The No. 1 risk in personal finance for the next year is that high inflation and rising interest rates give way to a recession.
Things really get interesting after that. The accelerated pace of change lately suggests we will not have a period of financial calm where there’s opportunity to reflect and regroup. Other threats to your financial well-being are out there and likely to become more concerning. Let’s look at three of them:
The health care system
Our health care system too often cannot provide timely care. We will not get this fixed without it costing us more.
One possibility is that more leeway is created for private clinics, where those with financial resources can get faster service than people relying on the public system. An advocacy group called the Ontario Health Coalition says the cost of cataract surgery at a private clinic can range $1,000 to $5,000, with additional consulting fees. Even if a strict line is taken against two-tier health care, there could be more services and treatments delisted from coverage by provincial health care.
“The reality of what medical care may cost in the future, even if you have a health plan, may not be fully factored into your current retirement plan,” Jackie Porter, a certified financial planner (CFP) with Carte Financial Group, told me in an e-mail.
A thought from Ms. Porter on paying for your own health care: Fill up your tax-free savings account. Withdrawing funds from a TFSA will provide 100 per cent tax-free funds to pay for medical costs, while withdrawals from registered retirement savings plans and registered retirement income funds are fully taxable.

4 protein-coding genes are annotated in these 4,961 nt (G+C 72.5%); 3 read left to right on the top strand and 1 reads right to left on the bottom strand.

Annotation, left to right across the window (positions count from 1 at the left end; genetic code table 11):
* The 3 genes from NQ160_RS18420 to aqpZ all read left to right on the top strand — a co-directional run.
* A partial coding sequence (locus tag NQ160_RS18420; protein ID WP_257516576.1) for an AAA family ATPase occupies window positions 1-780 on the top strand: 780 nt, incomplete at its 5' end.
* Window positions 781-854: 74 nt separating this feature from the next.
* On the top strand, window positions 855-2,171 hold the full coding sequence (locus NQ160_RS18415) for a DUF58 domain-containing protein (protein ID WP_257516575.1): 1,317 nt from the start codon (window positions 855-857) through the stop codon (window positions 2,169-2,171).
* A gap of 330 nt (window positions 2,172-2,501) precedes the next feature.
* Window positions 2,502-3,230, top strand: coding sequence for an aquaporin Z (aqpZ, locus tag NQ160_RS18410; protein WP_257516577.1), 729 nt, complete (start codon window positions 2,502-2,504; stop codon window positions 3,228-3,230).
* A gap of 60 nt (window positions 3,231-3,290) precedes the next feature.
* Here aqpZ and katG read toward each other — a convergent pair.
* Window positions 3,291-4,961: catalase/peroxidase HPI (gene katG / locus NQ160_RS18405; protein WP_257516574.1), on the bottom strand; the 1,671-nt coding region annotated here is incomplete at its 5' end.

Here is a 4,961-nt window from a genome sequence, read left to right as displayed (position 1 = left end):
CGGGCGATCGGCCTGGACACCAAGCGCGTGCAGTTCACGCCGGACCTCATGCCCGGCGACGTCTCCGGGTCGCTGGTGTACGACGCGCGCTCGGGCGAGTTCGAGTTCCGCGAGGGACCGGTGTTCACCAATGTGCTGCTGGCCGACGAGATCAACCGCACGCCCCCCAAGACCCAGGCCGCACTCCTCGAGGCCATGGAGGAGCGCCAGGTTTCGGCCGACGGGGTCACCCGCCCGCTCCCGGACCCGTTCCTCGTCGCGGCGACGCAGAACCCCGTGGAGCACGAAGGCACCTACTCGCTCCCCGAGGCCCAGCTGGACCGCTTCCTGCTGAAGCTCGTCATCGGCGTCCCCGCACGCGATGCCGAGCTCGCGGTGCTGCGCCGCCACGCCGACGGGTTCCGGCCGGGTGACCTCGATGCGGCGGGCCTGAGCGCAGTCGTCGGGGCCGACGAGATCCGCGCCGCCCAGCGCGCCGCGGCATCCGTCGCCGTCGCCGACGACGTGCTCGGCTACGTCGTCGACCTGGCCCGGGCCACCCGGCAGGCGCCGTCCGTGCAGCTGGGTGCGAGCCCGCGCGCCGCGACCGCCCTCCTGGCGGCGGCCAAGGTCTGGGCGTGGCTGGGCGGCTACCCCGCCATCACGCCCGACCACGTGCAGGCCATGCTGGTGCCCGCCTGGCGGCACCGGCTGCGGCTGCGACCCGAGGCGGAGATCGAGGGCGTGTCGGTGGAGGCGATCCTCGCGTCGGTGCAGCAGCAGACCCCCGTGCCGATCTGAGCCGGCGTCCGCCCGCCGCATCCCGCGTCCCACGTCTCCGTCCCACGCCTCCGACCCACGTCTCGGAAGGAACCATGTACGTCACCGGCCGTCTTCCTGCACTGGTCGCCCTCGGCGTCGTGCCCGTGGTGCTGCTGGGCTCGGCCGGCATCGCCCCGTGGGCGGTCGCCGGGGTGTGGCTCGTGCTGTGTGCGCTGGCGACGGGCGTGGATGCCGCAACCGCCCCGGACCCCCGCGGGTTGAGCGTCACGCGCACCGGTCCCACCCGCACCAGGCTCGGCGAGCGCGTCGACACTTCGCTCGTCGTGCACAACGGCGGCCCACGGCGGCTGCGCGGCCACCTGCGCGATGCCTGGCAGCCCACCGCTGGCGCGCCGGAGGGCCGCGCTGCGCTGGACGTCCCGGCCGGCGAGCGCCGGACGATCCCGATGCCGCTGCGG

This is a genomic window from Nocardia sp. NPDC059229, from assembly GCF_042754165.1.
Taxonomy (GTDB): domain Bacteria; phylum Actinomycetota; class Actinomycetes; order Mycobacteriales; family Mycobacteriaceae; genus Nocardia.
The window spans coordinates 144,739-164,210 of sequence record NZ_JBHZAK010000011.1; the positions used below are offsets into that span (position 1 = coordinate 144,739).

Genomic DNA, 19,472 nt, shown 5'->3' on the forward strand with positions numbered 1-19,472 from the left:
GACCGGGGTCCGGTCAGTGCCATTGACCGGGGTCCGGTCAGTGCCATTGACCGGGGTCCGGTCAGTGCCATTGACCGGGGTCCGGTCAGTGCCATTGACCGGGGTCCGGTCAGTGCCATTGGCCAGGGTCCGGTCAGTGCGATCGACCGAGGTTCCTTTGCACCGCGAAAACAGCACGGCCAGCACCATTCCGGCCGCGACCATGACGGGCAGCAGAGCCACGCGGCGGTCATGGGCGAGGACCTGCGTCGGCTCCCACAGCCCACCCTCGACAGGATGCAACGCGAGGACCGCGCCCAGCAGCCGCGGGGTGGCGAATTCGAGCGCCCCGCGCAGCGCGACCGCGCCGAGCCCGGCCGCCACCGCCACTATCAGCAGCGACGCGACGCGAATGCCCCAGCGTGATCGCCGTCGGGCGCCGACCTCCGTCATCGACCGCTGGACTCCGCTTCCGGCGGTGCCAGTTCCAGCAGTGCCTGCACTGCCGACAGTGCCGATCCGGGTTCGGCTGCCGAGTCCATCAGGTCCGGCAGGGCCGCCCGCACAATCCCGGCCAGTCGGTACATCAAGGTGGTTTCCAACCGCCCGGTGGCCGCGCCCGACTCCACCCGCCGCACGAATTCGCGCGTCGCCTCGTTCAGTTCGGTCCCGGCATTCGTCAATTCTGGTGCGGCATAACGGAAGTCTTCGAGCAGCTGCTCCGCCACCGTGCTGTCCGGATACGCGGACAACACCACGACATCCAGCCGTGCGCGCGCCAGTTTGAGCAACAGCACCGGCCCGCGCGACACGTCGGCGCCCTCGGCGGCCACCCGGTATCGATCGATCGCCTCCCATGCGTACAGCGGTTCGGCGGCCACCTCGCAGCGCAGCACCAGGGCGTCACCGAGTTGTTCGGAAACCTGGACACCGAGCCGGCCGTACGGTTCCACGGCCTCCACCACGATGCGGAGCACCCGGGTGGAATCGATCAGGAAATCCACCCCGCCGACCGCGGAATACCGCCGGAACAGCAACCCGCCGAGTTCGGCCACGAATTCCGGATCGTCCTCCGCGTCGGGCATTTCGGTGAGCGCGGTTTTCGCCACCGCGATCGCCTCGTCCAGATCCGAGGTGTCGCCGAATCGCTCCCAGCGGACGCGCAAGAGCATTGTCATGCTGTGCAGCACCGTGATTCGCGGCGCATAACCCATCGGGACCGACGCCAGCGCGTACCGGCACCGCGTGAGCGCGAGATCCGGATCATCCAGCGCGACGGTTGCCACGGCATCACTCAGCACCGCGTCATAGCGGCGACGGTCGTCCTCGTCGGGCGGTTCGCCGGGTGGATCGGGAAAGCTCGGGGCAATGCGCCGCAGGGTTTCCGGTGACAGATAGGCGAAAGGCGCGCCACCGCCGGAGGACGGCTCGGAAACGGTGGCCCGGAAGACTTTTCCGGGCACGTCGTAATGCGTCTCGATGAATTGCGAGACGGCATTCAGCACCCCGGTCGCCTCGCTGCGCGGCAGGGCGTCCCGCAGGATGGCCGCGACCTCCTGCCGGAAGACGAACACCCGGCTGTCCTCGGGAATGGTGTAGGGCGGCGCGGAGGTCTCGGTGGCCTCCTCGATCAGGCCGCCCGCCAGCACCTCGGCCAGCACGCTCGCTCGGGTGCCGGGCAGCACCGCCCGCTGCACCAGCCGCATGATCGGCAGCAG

Climate change has negatively affected property owners for years, whether through rising home insurance premiums or through costs paid yourself to fix weather or water-related damage to a home. Hurricane Fiona’s impact on Atlantic Canada is a fresh reminder of climate risk to people and property.
Now is the time to consider a more climate-centric approach to home ownership. You know how property listings on Realtor.ca score houses for their proximity to schools, shopping and more? It’s time to add a climate score that considers how close homes are to flood zones, how well defended they are against water damage, the climate friendliness of heating and cooling systems, and the level of insulation. Until this kind of scoring arrives, home buyers should create their own climate checklist.
In the basement, look for sewer backup valves and sump pumps. Look for proper insulation in the attic and walls, for high efficiency water heaters and furnaces, and heat pumps as well. Gas stoves are great for cooking, but they’ve not climate friendly. Look for electromagnetic induction stoves, which are more energy efficient.
Climate considerations also affect the choice between living in a condo and a house. Homeowners can make their own decisions on whether to add solar panels, heat pumps and charging stations for electric vehicles, while condos need broad owner support. Rising insurance costs will put upward pressure on condo fees.
Unaffordable urban living
Toronto and Vancouver are affordability deserts for young people, and some nearby cities are headed in that direction. Home buying is out of reach unless you work in a high-income job or have parental financial backing, and rent increases are staggering. One-bedroom apartment rents were up by double-digit amounts in August versus the same month last year in 17 of the 35 markets tracked by Rentals.ca.
Remote work has peaked as a trend, so moving to the suburbs and beyond for cheaper housing offers only limited relief. Meanwhile, big cities are the country’s economic engines and thus the place to be for building many types of careers.
The best defence against expensive urban living costs is to go on the offensive in boosting your income. Ask for a raise – employers across the country are building raises for workers into their budgets. Or, find a new job. Retiring baby boomers are leaving gaps that employers need to fill.
Otherwise, Gen Z and millennials have a tough choice to make between sticking it out in the urban affordability desert or looking to locations where it’s easier to strike the balance of saving, spending and enjoying life.
Parents of these young adults, do not close the books on financial support for your kids. I had an enquiry from a reader recently that sets a tone: He wonders about taking money from his home equity via a reverse mortgage to give his adult kids money for retirement saving.
PERSONAL FINANCE COLUMNIST
The Globe and Mail, September 28, 2022